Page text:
Let’s take a look at how to use a tachymeter to measure speed and distance in a few different scenarios.
How to Use a Tachymeter to Measure Speed
To gauge the speed of an object using a tachymeter, you need to know the set distance between two points. Let’s say you’re at a racetrack and you know the distance between turn 1 and turn 2 is 1 mile. With that knowledge, you can measure the average speed of a car.
As soon as the car passes turn 1, push the start button on your chronograph. When it arrives at turn 2, stop it. According to your chronograph, it took the car 40 seconds to go from turn 1 to turn 2.
Looking at your tachymeter on your bezel, 40 seconds lines up with the 91 hash mark on the tachymeter. That means the car was averaging 91 mph as it was traveling from turn 1 to turn 2.
You can use the tachymeter for other measurement units like kilometers as well; it’s a neutral scale. For example, let’s say the racetrack you’re at is measured in kilometers. You know that the distance between turn 1 and turn 2 is exactly 1 km.
As soon as the car passes turn 1, start the chronograph. When it reaches turn 2, stop it.
According to your chronograph, it took the car 22 seconds to go from turn 1 to turn 2. 22 seconds lines up with 180 hash mark on your tachymeter bezel, so the car was averaging 180 km/h between turn 1 and turn 2.
If you’re measuring elapsed times on distances shorter than 1 mile or 1 kilometer, you need to do a bit of math to get the average speed. Let’s say you’re watching a stock car race at Thunder Road in Barre, VT. The track is only a quarter-mile.
You start the chronograph when a car passes the start/finish line and stop it when it completes an entire lap. It took the car 16 seconds to complete a lap on the quarter-mile track. 16 seconds lines up with 225 on the tachymeter scale. There’s no way that car was going 225 miles per hour; to get the correct average speed, you need to remember that the track was only one-quarter of a mile. So we need ¼ of 225, which is 56.25. The car was averaging a speed of about 56 mph.
What do you do if you measure something that takes more than 60 seconds? Remember, the way the tachymeter scale is set up, it’s only good for measuring elapsed times up to a minute.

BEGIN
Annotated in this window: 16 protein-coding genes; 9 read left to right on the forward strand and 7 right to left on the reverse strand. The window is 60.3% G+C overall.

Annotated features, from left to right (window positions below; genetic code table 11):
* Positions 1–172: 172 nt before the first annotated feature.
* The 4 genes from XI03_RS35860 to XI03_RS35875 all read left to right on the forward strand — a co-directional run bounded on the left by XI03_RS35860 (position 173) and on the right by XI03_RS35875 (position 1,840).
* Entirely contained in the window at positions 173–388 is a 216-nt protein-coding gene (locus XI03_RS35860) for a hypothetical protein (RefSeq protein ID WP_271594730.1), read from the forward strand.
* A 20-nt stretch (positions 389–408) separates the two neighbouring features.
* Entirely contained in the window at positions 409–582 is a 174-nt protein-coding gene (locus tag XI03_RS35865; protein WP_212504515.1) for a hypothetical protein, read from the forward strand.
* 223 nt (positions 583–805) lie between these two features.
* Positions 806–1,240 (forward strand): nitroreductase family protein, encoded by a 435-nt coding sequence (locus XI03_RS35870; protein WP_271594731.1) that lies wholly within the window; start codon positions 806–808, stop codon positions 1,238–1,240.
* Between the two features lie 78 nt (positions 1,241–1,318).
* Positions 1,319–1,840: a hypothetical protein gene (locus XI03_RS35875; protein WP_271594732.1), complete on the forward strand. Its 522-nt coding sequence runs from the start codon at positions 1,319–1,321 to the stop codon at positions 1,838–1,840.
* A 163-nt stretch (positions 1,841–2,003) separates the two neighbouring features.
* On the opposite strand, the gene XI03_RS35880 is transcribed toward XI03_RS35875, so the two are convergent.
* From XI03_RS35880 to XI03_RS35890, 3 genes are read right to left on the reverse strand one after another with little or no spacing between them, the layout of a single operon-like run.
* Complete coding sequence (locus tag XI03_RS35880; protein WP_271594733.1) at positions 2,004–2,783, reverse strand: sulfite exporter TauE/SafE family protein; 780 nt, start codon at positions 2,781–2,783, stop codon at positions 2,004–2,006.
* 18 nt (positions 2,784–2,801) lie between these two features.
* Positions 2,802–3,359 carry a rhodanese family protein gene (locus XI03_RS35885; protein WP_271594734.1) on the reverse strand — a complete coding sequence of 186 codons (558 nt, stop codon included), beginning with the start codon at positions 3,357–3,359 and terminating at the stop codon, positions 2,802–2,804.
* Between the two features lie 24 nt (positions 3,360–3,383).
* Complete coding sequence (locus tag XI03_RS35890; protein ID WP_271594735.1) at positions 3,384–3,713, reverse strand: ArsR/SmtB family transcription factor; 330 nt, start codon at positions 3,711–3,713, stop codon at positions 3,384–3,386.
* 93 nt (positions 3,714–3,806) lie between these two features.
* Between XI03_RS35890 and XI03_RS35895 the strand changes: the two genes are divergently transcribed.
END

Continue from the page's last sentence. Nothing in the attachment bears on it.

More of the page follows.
But, with a bit of math, you can still use a tachymeter to measure average speed for things that take longer than that. Let’s say you’re watching a 1-mile horse race, and you want to know how fast the winning horse was averaging. He completed the mile in 1 minute 34 seconds, or 94 seconds.
94 seconds is too long to get a speed with our tachymeter. But let’s judge his speed on half a mile. We can estimate that it took the horse 47 seconds to complete half a mile (94 seconds divided by 2 = 47 seconds). 47 seconds is within the range of the tachymeter and it lines up with the 75 hash mark. To get the average speed per hour for the full mile, we need to divide that 75 by 2, giving us an average speed of 37.5 mph.
Besides the speed of objects like cars, people, or race horses, you can even use a tachymeter to figure out how much time it takes to produce “x” amount of widgets in an hour. For example, if you want to know how many watches a watch company can make an hour, simply time how long it takes to make a watch from start to finish with your chronograph. Thanks to automation, it takes only 55 seconds. Looking at the tachymeter scale, 55 seconds lines up with 65. So a watch company can make about 65 watches in an hour.
How to Use a Tachymeter to Measure Distance
Besides measuring the speed of an object, you can also use a tachymeter to measure distance traveled.
To do so, you first need to know your traveling speed, and that traveling speed needs to stay constant.
Let’s say you’re cruising on the highway at 75 mph. Start your chronograph second hand. When the second-hand reaches 75 on the tachymeter scale, it means you have traveled 1 mile.
Again, for this to work, your speed must remain constant during the entire time.
Now those dials on your chronograph watch don’t have to be so intimidating, and you can actually use and appreciate them for their function in addition to their form.
Last updated: December 14, 2016